SAS targets open source opportunity
SAS targets open source opportunity
Business analytics software vendor SAS will launch a new solution Open Model Manager in November 2019 to help companies with the challenge of deploying analytics platforms.
At the SAS Analytics Experience 2019 in Milan, company executives outlined the challenge and said less than half of analytic models are fully deployed, 90% of them take more than three months to deploy and 40% take over 7 months to deploy.
The accelerated adoption of AI and machine learning, paired with the accessibility of open source software has data scientists churning out more analytical models than ever. However, there hasn't been a corresponding increase in business value since few models make it out of the lab and into production, the company stated.
SAS claims the Open Model Manager is designed to help organisations operationalise open source models and put their data to work for smarter, faster business decisions. The company said the solution will closely monitor and revalidate the performance of models.
The solution is said to offer seamless integration with Python and R, and "users can compare and assess different models, manage champion and challenger models, and access built-in performance reports to quickly evaluate whether to retrain, retire or develop new models."
In his keynote address, Jim Goodnight, chief executive officer of SAS, said the field of analytics and AI is full of hype and un-kept promises, and SAS has embarked on a campaign to highlight the advantages of real-world application of AI, advanced machine learning and natural language processing.
Examples of successful application can be found in finance, healthcare and education, he added.
Goodnight pointed to the use of creative computer vision application and sensor technology in the development of self-driving cars, and Amazon's use of these technologies to manage transactions at retail outlets. There are no checkout counters – every step of the process, from item scanning to pricing to payment is automated he said.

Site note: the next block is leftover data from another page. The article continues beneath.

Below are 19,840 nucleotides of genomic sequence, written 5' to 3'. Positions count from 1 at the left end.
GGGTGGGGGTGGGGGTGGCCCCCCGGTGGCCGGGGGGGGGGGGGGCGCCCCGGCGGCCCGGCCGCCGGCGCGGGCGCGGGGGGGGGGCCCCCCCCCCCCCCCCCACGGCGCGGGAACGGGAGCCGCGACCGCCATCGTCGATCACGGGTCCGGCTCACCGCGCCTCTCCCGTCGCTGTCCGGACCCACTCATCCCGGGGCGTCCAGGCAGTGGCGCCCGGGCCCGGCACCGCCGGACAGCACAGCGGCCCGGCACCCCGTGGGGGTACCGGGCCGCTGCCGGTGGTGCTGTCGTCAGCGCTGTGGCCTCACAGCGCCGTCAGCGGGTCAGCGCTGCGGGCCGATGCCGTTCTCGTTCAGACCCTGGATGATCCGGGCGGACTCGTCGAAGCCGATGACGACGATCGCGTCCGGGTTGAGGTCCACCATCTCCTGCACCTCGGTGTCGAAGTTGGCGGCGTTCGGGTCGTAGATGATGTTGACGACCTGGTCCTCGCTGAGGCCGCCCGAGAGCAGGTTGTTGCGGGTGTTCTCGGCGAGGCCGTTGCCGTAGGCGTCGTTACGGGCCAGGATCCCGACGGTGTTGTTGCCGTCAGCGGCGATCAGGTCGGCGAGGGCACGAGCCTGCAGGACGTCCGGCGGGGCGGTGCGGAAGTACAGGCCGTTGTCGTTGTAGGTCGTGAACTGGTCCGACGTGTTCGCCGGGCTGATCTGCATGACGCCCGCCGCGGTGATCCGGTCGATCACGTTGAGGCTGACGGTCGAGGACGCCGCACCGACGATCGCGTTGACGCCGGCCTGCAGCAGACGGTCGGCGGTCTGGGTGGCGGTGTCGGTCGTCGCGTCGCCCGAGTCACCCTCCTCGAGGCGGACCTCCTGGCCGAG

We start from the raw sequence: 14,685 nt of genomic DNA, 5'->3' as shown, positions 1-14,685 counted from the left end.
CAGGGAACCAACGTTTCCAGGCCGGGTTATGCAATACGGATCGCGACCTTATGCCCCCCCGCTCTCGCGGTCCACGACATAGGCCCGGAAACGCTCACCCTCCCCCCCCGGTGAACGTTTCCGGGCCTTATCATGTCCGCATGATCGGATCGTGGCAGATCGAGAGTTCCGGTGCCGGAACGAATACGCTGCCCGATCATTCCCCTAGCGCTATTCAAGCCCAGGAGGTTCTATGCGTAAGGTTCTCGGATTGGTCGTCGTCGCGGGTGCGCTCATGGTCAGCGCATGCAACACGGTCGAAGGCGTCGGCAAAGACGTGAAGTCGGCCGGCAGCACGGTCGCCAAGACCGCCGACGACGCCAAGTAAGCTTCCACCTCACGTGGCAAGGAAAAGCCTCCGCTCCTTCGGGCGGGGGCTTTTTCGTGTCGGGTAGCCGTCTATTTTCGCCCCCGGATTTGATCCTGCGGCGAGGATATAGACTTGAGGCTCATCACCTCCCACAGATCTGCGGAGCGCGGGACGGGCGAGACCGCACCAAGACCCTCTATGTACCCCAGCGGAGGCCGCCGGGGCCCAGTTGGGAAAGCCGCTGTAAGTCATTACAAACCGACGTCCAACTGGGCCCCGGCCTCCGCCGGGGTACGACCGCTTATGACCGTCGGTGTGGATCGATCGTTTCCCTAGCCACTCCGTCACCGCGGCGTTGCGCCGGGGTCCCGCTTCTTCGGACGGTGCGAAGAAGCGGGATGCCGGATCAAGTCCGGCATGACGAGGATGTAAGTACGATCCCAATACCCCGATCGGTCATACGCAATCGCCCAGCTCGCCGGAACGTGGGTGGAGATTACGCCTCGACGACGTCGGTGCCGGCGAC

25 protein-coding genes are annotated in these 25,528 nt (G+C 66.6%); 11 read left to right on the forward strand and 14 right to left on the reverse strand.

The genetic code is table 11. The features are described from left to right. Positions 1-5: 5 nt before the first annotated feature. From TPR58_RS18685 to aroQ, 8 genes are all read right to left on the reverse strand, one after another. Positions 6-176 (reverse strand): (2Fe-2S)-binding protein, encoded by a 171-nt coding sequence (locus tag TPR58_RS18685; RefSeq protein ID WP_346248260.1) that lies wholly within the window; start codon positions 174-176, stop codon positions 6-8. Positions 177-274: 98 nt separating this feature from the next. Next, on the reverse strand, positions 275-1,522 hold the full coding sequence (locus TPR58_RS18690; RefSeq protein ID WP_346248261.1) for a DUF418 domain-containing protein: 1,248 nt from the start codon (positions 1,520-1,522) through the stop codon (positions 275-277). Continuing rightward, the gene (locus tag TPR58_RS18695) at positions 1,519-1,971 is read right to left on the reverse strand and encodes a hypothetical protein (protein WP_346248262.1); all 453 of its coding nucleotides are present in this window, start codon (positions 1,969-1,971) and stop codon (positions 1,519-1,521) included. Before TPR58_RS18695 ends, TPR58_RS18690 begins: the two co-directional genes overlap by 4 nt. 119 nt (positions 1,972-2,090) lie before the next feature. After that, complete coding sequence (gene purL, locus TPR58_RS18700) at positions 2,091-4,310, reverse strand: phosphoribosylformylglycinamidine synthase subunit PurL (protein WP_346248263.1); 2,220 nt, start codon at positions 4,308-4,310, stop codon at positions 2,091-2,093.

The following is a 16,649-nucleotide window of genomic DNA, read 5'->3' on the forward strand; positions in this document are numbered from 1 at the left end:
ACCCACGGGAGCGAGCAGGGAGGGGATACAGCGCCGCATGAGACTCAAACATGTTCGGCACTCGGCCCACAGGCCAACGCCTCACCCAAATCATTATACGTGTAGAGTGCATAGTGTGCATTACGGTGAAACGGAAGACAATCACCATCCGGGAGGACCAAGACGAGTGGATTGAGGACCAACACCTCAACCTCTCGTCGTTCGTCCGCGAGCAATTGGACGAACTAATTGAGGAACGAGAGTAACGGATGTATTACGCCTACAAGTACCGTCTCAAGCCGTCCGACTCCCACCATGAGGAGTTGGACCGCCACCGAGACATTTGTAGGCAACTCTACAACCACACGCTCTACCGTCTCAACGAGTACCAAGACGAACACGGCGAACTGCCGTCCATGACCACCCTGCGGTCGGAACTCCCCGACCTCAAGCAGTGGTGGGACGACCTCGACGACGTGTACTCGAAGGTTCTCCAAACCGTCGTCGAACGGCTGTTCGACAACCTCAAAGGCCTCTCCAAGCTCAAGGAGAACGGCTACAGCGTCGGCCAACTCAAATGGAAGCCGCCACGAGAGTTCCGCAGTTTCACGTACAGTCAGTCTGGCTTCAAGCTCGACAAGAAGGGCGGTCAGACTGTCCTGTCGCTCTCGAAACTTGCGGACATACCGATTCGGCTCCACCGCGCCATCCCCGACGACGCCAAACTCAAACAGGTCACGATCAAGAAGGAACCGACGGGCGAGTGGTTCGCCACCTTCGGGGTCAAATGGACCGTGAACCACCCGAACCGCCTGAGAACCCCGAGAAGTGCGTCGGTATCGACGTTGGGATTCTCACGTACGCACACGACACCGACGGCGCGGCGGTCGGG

Last mile challenge
Goodnight also stressed that while there is an increase in the development of models, taking them from incubation to application – the last mile of analytics - remains a challenge for decision makers as they grapple with the realities of digital transformation.
According to SAS, many organisations struggle to complete the last mile of analytics, in part because of cumbersome manual processes and inconsistent collaboration between IT and business users, the company explained.
The burden of moving models from development to deployment is significantly eased by improving model development, production and automation, the company added.
Executives pointed to an IDC survey which noted that less than half of organisations can claim that their analytical models are sufficiently put to work, and only 14% say that the output of data scientists is fully operationalised.
Chandana Gopal, Research Director, Business Analytics at IDC, said, "Organisations have a good handle on building and training analytical models, including open source ones, but there is often a gap when it comes to operationalising those models and pushing them into production, and a lot of the work done by data scientists is lost. There is a need in the market for a new generation of model management solutions that allow data scientists to develop models in any language of their choice, and to properly catalogue and deploy their analytical models. With this capability organisations can harness the value of their analytical assets and improve transparency through continuous monitoring."
SAS Open Model Manager will be delivered through container-enabled infrastructures, including Docker and Kubernetes, providing a portable, lightweight image that can be deployed in private or public clouds.
The company continues to focus on key areas including AI and machine learning, IOT and customer intelligence, data management, fraud and security intelligence, as well as risk management and the cloud.